‘Big J’ will return in the light of fireworks

USS New Jersey expected back in Camden for July 4 festivities

Cayenne Doyle/Special to the Sun
The mighty Battleship New Jersey – the most decorated ship of its kind – is expected to return to the Camden waterfront after months of dry-dock maintenance.

Launched from the Philadelphia Navy Yard to great fanfare on Dec. 7, 1942 – one year to the day after the Japanese attacked Pearl Harbor – the Battleship New Jersey went on to become the most decorated ship of its kind in America.

More than 45,000 sailors served on BB-62 – as it was known in military parlance – during its 49 years of active duty. It was finally decommissioned in 1991.

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Known as the Grey Ghost and the Water Dragon to the Viet Cong, the ship’s 16-inch guns pounded beaches and military targets in the Pacific Ocean and Asia during World War II, Korean and Vietnam, and bombed sites in Lebanon from the Mediterranean Sea during that country’s 1983 civil war.

The Battleship New Jersey Museum and Memorial was created on the Camden City waterfront in the late 1990s after the city was chosen over Bayonne for the right to berth the 887-foot vessel. It is expected to return there in late June after dry docking for more than three months of maintenance in Philadelphia.

Crowds of people lined the Delaware River waterfront on March 21 to get a glimpse of the legendary ship being tugged down the Delaware River toward dry dock at the Philadelphia Navy Yard, the same place where she was built. As it approached Gloucester City, the Walt Whitman Bridge was closed to traffic so BB-62 could glide underneath, to the delight of those watching from the Freedom Pier and Proprietors Park.

Nearly a thousand people had already gathered on the Camden waterfront as the mighty ship was turned by tugboats for a journey west witnessed by even more onlookers on the Brooklawn, Westville and West Deptford waterfronts.

Museum CEO Marshall Spevak said recently that he hopes the battleship will be back at its home berth and open to visitors within the next four weeks, in time for fireworks on June 29 and July 3. Visitors can watch both displays from the ship’s main deck or as Admiral VIP guests.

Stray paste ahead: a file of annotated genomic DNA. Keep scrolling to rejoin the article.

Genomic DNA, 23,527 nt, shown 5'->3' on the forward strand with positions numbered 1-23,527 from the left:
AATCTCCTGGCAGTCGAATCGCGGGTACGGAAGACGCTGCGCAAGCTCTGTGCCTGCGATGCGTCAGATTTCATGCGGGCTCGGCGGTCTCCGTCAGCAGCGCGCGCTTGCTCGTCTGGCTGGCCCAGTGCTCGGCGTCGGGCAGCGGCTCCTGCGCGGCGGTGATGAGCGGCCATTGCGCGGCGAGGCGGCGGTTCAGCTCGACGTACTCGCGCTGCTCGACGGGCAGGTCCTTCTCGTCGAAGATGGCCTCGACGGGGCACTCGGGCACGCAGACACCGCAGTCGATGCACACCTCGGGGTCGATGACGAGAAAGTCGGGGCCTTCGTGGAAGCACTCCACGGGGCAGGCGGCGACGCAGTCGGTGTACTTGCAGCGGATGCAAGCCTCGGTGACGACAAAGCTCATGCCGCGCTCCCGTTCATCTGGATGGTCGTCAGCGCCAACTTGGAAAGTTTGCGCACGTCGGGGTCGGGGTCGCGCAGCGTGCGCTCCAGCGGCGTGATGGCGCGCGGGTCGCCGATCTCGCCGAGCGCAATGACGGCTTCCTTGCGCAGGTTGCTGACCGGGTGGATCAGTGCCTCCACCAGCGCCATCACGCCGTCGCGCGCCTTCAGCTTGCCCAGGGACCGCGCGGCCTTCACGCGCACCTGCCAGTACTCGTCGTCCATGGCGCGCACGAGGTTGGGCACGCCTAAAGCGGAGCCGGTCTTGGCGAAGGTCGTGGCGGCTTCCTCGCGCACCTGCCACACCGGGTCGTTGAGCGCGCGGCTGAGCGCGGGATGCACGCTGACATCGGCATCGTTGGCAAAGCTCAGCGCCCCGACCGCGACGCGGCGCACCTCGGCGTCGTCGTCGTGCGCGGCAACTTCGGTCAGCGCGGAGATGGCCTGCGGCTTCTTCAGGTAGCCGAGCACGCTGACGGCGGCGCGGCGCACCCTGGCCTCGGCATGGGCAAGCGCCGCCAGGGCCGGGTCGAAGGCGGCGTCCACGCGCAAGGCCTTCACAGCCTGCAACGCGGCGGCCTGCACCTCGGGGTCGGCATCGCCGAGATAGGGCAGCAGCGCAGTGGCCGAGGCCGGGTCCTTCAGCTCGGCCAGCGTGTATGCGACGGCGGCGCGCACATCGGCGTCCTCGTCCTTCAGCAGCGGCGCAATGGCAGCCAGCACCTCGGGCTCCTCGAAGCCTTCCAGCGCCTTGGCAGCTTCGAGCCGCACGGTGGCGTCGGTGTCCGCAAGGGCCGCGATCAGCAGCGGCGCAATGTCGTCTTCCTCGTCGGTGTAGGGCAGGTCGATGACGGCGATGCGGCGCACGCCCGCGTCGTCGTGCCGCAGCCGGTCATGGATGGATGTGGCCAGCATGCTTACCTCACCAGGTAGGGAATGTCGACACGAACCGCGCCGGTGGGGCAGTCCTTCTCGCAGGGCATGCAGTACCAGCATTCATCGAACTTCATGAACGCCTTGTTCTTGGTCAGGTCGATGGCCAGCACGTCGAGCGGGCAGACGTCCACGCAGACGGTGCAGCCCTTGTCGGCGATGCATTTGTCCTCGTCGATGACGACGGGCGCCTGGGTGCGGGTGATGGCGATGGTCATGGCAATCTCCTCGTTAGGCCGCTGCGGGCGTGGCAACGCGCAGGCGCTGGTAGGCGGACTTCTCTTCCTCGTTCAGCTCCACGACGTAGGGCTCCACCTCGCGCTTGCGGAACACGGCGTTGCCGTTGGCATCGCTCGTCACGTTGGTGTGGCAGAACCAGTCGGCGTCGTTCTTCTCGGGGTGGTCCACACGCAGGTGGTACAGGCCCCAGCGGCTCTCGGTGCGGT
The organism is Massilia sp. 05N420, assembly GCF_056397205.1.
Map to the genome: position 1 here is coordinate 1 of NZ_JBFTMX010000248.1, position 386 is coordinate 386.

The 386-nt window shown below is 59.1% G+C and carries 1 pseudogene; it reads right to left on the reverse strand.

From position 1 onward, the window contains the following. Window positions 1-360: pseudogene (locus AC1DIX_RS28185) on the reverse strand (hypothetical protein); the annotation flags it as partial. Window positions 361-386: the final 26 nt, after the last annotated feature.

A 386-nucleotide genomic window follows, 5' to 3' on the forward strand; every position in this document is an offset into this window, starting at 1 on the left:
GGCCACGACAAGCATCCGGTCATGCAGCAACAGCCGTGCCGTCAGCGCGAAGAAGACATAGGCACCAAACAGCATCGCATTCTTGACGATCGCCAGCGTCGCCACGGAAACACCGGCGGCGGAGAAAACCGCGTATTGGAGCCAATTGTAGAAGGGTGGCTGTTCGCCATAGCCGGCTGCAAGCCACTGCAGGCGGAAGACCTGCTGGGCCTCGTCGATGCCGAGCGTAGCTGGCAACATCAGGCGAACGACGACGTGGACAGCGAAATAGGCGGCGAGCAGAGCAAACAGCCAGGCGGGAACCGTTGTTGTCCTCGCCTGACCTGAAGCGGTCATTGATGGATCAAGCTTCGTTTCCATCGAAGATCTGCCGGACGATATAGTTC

Once back on the Camden waterfront, the Battleship New Jersey will again be open for tours where visitors can learn about its renowned history. That history spans more than half the 20th century, from the ship’s design in 1938 through 1991, according to the Battleship New Jersey website.

“She was launched on the first anniversary of Pearl Harbor, and went on to steam more miles, fight in more battles, and fire more shells in combat than any other battleship in history,” the site notes. “In World War II, the New Jersey led the Pacific Fleet under admirals (Raymond A.) Spruance and (William F. “Bull”) Halsey and fought in the two largest naval battles in history.

“She was reactivated to fight in the Korean War, and again to fight in the Vietnam War, when she was the only operating battleship in the world,” the site adds. “She was reactivated for a third time in the Cold War to halt Soviet expansionism and resolve conflicts in the Middle East.

The battleship went on to fight fascism, communism and terrorism, the website proclaims.

“Today,” it notes, “the New Jersey continues her service as a living museum and memorial in Camden, just across the Delaware River from Philadelphia, where she was built.”

Thousands of people are expected to watch the battleship’s return trip to Camden. The Sun will post the exact date when that information is available.

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